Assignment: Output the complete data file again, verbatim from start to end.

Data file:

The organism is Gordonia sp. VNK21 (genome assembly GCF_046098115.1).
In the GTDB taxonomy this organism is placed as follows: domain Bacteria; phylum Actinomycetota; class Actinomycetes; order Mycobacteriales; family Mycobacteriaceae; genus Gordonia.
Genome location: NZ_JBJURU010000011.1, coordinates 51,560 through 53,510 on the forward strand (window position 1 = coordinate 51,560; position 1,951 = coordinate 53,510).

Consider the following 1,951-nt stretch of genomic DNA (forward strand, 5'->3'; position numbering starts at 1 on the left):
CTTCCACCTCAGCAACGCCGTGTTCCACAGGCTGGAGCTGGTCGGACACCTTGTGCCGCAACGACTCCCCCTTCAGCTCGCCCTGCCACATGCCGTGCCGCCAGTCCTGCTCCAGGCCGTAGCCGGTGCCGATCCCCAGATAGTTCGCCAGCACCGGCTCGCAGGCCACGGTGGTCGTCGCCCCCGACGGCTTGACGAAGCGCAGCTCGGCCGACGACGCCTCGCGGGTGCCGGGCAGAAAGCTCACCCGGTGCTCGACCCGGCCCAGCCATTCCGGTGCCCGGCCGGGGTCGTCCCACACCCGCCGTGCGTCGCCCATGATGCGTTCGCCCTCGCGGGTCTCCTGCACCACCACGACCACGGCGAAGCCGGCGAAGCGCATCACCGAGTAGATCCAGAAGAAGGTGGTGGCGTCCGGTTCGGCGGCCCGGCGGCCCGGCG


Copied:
The organism is Gordonia sp. VNK21 (genome assembly GCF_046098115.1).
In the GTDB taxonomy this organism is placed as follows: domain Bacteria; phylum Actinomycetota; class Actinomycetes; order Mycobacteriales; family Mycobacteriaceae; genus Gordonia.
Genome location: NZ_JBJURU010000011.1, coordinates 51,560 through 53,510 on the forward strand (window position 1 = coordinate 51,560; position 1,951 = coordinate 53,510).

Consider the following 1,951-nt stretch of genomic DNA (forward strand, 5'->3'; position numbering starts at 1 on the left):
CTTCCACCTCAGCAACGCCGTGTTCCACAGGCTGGAGCTGGTCGGACACCTTGTGCCGCAACGACTCCCCCTTCAGCTCGCCCTGCCACATGCCGTGCCGCCAGTCCTGCTCCAGGCCGTAGCCGGTGCCGATCCCCAGATAGTTCGCCAGCACCGGCTCGCAGGCCACGGTGGTCGTCGCCCCCGACGGCTTGACGAAGCGCAGCTCGGCCGACGACGCCTCGCGGGTGCCGGGCAGAAAGCTCACCCGGTGCTCGACCCGGCCCAGCCATTCCGGTGCCCGGCCGGGGTCGTCCCACACCCGCCGTGCGTCGCCCATGATGCGTTCGCCCTCGCGGGTCTCCTGCACCACCACGACCACGGCGAAGCCGGCGAAGCGCATCACCGAGTAGATCCAGAAGAAGGTGGTGGCGTCCGGTTCGGCGGCCCGGCGGCCCGGCG